(Originally posted 2015-11-30.)
In IRD And Hiperdispatch – Wrong ’Em Boyo I briefly mentioned the concepts of Parking and Unparking. It wasn’t appropriate to cover them in depth there. So I’ll talk about them now, focusing on the RMF instrumentation.
But first a brief discussion on Parking versus IRD Logical Processor Management.
Hiperdispatch doesn’t vary logical processors online and offline. SMF70ONT will show each engine online for the whole interval. Instead it parks and unparks them, with a parked engine selecting no work to run.
The data that describes parking is in SMF 70 but not in the Logical Processor Data section. Instead it’s in the CPU Data section.
Why Does What Section It’s In Matter?
It’s because some SMF 70 sections are PR/SM-originated and some related only to this z/OS system. The parking-related data is in a section that is in the latter category.
This means to understand Hiperdispatch parking and Unparking you need to collect SMF 70 data from all significant systems. Our reporting takes data from all systems from which it’s generated, and yours should too.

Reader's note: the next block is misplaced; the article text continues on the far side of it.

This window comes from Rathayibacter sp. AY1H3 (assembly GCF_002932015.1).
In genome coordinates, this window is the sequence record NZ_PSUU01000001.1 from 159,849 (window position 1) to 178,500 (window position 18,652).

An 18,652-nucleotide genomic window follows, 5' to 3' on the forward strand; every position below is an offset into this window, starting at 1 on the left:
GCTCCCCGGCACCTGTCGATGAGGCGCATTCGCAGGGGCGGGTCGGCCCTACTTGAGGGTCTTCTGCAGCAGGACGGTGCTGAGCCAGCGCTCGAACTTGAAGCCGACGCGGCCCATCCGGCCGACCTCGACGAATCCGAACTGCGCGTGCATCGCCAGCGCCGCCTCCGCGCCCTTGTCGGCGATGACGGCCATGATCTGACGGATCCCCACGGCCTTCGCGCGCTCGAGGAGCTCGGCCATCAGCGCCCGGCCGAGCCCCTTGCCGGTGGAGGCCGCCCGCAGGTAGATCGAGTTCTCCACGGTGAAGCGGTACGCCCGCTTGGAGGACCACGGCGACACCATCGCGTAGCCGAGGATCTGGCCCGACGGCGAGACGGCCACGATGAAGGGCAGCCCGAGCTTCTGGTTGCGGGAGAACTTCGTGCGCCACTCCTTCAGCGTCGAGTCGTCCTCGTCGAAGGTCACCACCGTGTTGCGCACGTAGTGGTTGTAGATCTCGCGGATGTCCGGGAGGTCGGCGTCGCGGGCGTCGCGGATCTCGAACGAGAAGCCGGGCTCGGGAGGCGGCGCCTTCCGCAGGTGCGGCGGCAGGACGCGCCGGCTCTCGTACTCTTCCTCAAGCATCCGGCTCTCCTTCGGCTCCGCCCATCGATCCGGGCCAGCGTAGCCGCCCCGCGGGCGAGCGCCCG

So What Is This Data?
For parking it’s one field: SMF70PAT, described here:
So, a logical processor that is online but parked will show
- A full interval’s worth of Online Time in SMF70ONT.
- A full interval’s worth of Parked Time in SMF70PAT.
If you draw the two data sources together you can make sense of parking, particularly if you understand the Polarization picture (described in IRD And Hiperdispatch – Wrong ’Em Boyo)
And believe me our code in this area has got very complex. 🙂 And it’s going to get more complex soon… 🙂
Early on IRD would vary low-numbered logical processors offline first – which wasn’t great for handling I/O interrupts. Then it changed to the high-numbered processors first. ↩
In fact since drafting this yesterday a couple of nice little tweaks went in. 🙂 ↩